Definition of bully boy in English:

bully boy

noun

  • A tough or aggressive man.

    [as modifier] ‘bully-boy tactics’
    • ‘And as much as the media might like to portray some sort of bully-boy image that is not the reality for most people who work in the construction industry.’
    • ‘Just to express some concern about his bully-boy tactics was enough to tar someone as unpatriotic.’
    • ‘He has a bit of a reputation as a hothead; working at a bully-boy network apparently does little for the disposition.’
    • ‘Irish Ferries, if successful with their bully-boy tactics, will serve as a precedent for every unscrupulous employer to force down wages in a race to the bottom.’
    • ‘When Gracie's father joins the navy and her mother falls sick, the child doesn't get enough to eat, and Daniel lives in fear of his ignorant bully-boy brother, big Tim.’
    • ‘They are the local heroes - people who took a stand against noisy neighbours, vandals and bully boys.’
    • ‘The second document is a press release from the Auckland chamber of commerce 2 days later, stating that Auckland's transport crisis needs actions, not bully-boy slogging.’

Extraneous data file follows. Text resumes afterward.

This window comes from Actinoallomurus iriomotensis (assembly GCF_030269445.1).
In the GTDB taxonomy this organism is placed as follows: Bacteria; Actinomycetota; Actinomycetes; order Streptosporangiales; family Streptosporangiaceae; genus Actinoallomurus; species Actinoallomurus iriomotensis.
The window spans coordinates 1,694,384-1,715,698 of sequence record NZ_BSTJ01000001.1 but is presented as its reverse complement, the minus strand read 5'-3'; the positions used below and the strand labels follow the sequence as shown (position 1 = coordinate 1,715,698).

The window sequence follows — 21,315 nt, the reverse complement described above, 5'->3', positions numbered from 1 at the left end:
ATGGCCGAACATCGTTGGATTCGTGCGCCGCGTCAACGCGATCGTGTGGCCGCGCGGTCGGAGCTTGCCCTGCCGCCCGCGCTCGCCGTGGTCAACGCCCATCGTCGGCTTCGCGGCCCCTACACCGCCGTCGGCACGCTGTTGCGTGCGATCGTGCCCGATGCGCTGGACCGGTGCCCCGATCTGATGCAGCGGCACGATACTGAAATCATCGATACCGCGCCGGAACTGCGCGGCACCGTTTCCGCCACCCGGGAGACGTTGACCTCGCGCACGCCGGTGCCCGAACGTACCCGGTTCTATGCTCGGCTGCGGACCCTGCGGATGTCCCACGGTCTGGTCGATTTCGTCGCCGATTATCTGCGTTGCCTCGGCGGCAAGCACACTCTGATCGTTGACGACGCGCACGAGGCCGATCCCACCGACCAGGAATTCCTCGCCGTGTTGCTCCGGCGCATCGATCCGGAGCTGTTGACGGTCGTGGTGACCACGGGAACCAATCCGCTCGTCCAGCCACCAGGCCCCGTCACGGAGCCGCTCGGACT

• ‘I call upon the eight New Zealand vice-chancellors to stand firm and not give in to these bully-boy tactics.’
    • ‘So why was he forced out by the bully-boy from Scotland?’
    • ‘It almost looks as though they are bully boys, deliberately trying to get political parties to fight among themselves.’
    • ‘This would be an alternative more mature and sustainable than its bully-boy tactics.’
    • ‘No I think the idea of penalising families because some of them haven't reached particular benchmarks - taking money away from them - is a bully boy tactic.’
    • ‘The bully-boy gangsters did their best to derail the forces of law and order but failed thanks to special precautions taken by the police.’
    • ‘He is a tremendous bully-boy when he wants to be.’
    • ‘A spokesman for the FBU said: ‘There was spontaneous action by individual firefighters angered at the bully-boy tactics of local managers.’’
    • ‘Ms O'Shea said the letter was a bully-boy and intimidatory tactic.’
    • ‘You have made us see the light and we recognise that we're a bunch of bully boys who think we can get away with anything.’
    • ‘They're using bully-boy tactics to get me to bow out,’ she said.’
    • ‘He has been the arch bully-boy and now he is paying the price for past deeds.’
    • ‘This may be deplored as a bully's triumph; but lesser bully boys everywhere have taken note of it and thus to a limited, probably temporary extent, it has worked.’
    persecutor, oppressor, tyrant, tormentor, browbeater, intimidator, coercer, subjugator
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Pronunciation:

bully boy

/ˈbo͝olē ˌboi/